I have now reached the proper age to give advice! As some of you know I have had the pleasure of having mentored or co-mentored nearly 50 postdoctoral fellows. I thought I would share some thoughts on this matter.
To start with, mentoring has, in spirit, the dynamics in making a friend. Not all combinations of people can become good friends. Ditto for mentoring. Of course, as a mentor you will be able to stand a larger dynamic friend, relative to that appropriate for friendship. However, there are clear limits to incompatibility that you should be aware of.
Next, never never take upon a post-doc unless the person is very good or has some special talent. This is true even if they come for "free" (i.e. a Hubble fellowship, a fellowship from their country etc). Do not assume that just because they have been selected by a prestigious panel they are suited to you.
I realize that young faculty are frequently tempted to take upon "a warm body and a pair of fresh hands". There is a perpetual need to flat field data or build a few tools for you numerical analysis package.
Mentoring takes time and you should conserve your time and aim for an exquisite track record, whence the above admonishments.
Here is what I have been doing in terms of identifying interesting young people:
 I am always on the look out for interesting young people (either by asking colleagues at meetings or via talks at conferences and especially workshops). I then get a confirmation from another colleague (sometime some professors push their own students).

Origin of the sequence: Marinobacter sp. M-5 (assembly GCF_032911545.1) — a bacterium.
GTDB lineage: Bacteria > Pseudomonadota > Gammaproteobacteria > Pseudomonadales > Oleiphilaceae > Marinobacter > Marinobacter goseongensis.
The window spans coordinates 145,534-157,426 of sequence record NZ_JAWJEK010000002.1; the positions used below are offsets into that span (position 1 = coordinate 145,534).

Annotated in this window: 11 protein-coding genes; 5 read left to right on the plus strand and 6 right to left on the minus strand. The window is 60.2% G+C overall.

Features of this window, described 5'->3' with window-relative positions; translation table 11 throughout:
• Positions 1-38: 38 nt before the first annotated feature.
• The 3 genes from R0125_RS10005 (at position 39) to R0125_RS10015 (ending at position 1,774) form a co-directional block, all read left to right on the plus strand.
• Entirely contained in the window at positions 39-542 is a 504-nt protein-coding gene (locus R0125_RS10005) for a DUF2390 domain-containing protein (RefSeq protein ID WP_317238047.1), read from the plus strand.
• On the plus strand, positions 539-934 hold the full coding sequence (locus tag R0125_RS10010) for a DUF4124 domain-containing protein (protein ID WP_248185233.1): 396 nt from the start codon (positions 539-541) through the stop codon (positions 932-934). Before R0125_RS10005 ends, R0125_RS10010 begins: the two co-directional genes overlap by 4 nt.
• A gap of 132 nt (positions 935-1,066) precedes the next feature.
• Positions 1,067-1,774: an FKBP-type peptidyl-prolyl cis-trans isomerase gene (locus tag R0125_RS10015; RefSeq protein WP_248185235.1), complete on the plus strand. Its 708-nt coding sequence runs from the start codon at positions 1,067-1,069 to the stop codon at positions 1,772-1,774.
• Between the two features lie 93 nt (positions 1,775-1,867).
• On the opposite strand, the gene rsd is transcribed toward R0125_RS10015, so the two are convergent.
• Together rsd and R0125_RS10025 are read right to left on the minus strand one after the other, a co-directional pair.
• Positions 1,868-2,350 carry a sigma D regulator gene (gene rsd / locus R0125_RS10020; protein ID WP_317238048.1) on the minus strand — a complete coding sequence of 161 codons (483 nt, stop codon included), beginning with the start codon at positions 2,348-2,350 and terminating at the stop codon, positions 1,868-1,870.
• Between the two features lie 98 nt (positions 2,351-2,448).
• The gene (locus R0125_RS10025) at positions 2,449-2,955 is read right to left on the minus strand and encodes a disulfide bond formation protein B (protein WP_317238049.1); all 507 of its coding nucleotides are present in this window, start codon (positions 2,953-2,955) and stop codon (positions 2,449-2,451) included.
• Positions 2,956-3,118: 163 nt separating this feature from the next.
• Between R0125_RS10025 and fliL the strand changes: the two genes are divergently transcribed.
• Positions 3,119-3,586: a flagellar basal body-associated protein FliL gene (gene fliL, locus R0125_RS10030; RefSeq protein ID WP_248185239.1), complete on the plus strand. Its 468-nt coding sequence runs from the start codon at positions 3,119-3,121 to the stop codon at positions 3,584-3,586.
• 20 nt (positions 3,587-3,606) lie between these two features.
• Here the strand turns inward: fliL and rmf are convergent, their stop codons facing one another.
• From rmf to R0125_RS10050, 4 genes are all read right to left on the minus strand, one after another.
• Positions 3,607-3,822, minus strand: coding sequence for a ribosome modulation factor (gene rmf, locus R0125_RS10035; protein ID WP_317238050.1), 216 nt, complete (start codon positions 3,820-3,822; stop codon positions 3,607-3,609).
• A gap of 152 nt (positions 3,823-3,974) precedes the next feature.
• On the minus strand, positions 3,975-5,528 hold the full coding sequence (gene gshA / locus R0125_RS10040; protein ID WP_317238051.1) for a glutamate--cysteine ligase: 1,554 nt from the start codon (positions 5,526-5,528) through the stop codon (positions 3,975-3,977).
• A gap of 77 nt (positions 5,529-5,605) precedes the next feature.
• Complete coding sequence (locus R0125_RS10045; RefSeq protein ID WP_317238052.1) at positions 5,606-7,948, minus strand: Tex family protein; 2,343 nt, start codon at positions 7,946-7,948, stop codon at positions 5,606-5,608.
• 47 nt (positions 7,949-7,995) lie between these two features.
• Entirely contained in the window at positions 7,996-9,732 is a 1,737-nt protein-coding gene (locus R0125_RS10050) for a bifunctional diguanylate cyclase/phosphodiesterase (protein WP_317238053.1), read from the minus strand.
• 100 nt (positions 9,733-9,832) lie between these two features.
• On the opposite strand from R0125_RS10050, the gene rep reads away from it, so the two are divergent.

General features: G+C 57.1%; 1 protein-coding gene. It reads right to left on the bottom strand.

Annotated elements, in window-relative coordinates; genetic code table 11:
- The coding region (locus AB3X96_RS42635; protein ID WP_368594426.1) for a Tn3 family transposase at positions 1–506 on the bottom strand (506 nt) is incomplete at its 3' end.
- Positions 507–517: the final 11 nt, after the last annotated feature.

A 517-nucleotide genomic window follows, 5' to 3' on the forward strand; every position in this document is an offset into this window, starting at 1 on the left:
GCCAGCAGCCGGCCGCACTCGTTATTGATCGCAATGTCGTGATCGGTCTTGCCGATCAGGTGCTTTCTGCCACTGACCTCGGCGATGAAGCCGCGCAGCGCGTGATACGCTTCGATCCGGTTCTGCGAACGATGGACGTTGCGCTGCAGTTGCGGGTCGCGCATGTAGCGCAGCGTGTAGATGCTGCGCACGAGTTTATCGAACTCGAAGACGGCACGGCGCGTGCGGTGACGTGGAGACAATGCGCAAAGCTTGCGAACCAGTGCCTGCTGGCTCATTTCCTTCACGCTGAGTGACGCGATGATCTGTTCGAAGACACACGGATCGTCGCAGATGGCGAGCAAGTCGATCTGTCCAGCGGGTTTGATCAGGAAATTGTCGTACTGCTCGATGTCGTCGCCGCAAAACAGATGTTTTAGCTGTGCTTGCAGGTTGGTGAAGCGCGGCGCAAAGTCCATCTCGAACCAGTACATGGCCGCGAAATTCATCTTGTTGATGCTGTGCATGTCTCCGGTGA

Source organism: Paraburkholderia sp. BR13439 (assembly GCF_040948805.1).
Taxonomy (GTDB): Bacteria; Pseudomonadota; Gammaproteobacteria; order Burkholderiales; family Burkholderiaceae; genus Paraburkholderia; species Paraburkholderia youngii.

Invite students (usually those in the fourth year) for a visit. I set aside funds with a clear cap (e.g. $400 if from West coast, $600 if from elsewhere in the US and $800 if from Europe; I suggest that they ask their advisor for expenses over this amount). If the student's research is aligned with one of my grants I pay for it (my strong preference). For theory students I usually request Sterl for Moore funds. For radio astronomy funds from OVRO etc. Sometimes the EO is also a source of funding (especially if the person is a prospective faculty hire).
 In advance of the visit I circulate the CV of the student (along with a summary of my view) to relevant faculty.
 I designate one of my students or postdocs to be the host (explain ground transportation, help find local accommodation, arrange desk, seek appointments with faculty, keeper of schedule, and arranging a talk).
 I make a point to spend some time with the student. About half the time (or more) I find the student not as interesting as advertised. When I do find an interesting student I then encourage them to apply for a post-doc at Caltech (either national fellowships or Institutional fellowships).
The same approach is used for first time post-docs (though my strong preference has been for graduate students). Here the motivation is to identify prospective faculty candidates.